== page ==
It’s no exaggeration to say that the bowel is our most pampered and stubborn organ. The bowel is always happiest at home, close to its own toilet.
Holidays, flights and staying in nice hotels are definitely not on the bowel’s wish list! Long evenings in front of the TV don’t exactly hit the bull’s eye either, whereas nice long walks are something the bowel always enjoys.
When it comes to food, it’s absolutely clear that only healthy food is welcome. Fruit and vegetables are wanted every day, and where bakery goods are concerned, it’s only the high-fibre varieties that keep the bowel happy.
Add to that plenty of fluids, ideally tap water or bottled water.
Constipation is explained simply as passing uncomfortably hard and infrequent stools. It is defined as fewer than three bowel movements a week for a period of more than two weeks.
If there is no discomfort and the stools are not hard, this is regarded as normal bowel function for the person if there are no other complaints.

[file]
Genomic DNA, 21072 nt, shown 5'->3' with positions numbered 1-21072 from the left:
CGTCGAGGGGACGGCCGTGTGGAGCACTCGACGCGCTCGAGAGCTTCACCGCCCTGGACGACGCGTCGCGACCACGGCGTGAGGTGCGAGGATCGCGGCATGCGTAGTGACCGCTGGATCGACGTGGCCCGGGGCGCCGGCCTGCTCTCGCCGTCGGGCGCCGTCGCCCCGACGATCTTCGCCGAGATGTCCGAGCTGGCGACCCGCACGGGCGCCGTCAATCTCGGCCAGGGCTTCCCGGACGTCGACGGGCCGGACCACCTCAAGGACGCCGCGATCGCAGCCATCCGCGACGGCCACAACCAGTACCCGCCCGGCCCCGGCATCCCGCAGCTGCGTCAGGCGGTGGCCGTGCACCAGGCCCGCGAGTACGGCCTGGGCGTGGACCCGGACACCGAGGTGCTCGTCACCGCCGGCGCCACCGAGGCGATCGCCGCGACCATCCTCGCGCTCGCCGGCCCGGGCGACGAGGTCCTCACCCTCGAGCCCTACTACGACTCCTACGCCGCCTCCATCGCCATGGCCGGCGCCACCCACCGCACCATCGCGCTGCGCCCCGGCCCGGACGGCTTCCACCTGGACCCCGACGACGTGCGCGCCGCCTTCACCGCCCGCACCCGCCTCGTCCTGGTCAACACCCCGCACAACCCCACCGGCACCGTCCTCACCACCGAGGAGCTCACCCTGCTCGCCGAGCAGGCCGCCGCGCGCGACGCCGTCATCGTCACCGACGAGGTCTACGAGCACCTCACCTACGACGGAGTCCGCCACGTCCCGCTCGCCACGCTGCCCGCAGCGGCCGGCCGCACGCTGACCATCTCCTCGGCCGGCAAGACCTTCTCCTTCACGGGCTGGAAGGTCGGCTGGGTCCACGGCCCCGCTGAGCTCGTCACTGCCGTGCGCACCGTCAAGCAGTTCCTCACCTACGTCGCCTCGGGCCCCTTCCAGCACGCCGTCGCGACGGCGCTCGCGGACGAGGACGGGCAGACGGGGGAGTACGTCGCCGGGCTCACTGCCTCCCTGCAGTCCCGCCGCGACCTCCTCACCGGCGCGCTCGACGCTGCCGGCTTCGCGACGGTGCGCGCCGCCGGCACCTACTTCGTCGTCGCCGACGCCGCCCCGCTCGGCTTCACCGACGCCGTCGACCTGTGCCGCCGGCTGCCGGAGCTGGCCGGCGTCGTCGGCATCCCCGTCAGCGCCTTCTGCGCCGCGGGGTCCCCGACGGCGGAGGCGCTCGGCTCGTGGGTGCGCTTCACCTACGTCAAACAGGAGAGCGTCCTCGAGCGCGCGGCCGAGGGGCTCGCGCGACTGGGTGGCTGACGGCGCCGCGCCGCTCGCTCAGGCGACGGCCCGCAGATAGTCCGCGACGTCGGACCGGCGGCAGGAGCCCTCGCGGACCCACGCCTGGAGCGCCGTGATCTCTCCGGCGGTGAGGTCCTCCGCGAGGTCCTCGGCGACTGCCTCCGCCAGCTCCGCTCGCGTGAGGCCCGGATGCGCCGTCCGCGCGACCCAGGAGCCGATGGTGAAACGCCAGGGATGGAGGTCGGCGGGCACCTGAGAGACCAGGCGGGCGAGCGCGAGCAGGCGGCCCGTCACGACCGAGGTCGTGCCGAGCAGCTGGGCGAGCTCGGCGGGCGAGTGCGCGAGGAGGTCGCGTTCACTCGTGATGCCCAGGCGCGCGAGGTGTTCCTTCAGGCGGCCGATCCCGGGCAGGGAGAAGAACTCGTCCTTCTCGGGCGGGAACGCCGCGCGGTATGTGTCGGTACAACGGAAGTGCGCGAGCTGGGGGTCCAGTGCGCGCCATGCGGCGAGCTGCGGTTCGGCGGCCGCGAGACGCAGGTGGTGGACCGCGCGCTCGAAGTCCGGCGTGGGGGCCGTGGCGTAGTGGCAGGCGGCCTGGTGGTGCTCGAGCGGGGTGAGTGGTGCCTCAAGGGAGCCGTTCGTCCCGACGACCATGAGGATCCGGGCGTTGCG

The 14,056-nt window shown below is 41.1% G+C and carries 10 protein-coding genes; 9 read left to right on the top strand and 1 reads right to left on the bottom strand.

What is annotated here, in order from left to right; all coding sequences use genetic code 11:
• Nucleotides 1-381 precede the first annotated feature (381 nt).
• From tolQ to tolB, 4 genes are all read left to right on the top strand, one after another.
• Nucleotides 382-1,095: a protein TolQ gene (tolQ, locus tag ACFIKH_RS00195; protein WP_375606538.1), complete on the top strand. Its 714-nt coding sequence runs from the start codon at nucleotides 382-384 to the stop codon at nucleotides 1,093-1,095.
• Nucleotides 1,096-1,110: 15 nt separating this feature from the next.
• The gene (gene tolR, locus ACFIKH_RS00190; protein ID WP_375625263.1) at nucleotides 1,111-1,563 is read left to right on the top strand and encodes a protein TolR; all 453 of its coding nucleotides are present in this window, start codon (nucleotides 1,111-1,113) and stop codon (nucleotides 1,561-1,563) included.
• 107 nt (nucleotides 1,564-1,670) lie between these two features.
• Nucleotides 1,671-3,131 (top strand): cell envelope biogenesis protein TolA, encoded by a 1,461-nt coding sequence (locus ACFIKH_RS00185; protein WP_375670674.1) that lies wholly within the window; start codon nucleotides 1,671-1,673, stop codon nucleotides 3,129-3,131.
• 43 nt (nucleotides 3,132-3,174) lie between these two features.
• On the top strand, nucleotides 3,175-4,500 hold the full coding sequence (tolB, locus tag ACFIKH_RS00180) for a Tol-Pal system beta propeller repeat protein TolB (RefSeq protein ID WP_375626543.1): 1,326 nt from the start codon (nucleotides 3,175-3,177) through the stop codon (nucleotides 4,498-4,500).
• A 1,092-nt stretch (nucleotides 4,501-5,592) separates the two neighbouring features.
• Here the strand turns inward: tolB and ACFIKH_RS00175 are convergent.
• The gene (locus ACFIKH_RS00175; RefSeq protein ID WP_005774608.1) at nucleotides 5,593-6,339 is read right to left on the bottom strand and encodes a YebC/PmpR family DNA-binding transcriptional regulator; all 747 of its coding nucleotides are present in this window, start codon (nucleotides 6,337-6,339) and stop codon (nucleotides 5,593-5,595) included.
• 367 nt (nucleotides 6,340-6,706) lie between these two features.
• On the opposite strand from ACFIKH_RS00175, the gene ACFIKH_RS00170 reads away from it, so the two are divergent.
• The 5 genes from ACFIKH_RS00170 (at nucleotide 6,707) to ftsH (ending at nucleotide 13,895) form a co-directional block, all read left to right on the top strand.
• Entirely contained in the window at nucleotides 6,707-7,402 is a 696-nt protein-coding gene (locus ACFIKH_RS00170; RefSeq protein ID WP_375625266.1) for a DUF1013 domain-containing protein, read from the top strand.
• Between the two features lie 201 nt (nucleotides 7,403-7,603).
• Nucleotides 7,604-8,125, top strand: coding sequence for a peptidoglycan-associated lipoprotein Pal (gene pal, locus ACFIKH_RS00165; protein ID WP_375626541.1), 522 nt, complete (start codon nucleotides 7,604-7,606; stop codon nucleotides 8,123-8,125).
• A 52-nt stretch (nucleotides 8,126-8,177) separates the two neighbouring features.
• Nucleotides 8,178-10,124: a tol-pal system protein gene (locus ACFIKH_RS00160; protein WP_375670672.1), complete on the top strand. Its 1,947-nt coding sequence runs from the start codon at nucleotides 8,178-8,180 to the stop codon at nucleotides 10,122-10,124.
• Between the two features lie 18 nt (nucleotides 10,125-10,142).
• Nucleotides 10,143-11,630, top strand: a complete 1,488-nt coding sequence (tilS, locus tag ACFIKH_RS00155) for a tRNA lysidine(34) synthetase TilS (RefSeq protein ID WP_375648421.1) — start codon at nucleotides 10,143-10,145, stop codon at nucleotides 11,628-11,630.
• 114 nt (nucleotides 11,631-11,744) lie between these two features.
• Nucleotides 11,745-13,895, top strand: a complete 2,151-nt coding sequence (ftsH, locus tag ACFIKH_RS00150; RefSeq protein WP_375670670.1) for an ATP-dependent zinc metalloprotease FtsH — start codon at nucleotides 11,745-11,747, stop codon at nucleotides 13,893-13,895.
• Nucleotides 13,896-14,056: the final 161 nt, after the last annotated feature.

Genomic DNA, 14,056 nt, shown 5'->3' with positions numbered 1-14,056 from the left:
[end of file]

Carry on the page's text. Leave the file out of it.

In other words, bowel function varies significantly from one person to another. Some people have two bowel movements a day and others only one a week. What is considered to be constipation is therefore closely connected with a person’s normal bowel habits.
If you have infrequent bowel movements but do not yourself perceive this as problematic, there is no cause for concern.
The opposite of diarrhoea
Constipation is the opposite of diarrhoea. While the latter condition is caused by accumulation of fluid in the colon, constipation is the result of the contents of the colon having been there so long that all the fluid has been absorbed.
The result is hard stools that are difficult to push out. Constipation can also be caused by something blocking the anal passage or disrupting the bowel’s otherwise rhythmic contractions.
Sluggish system normal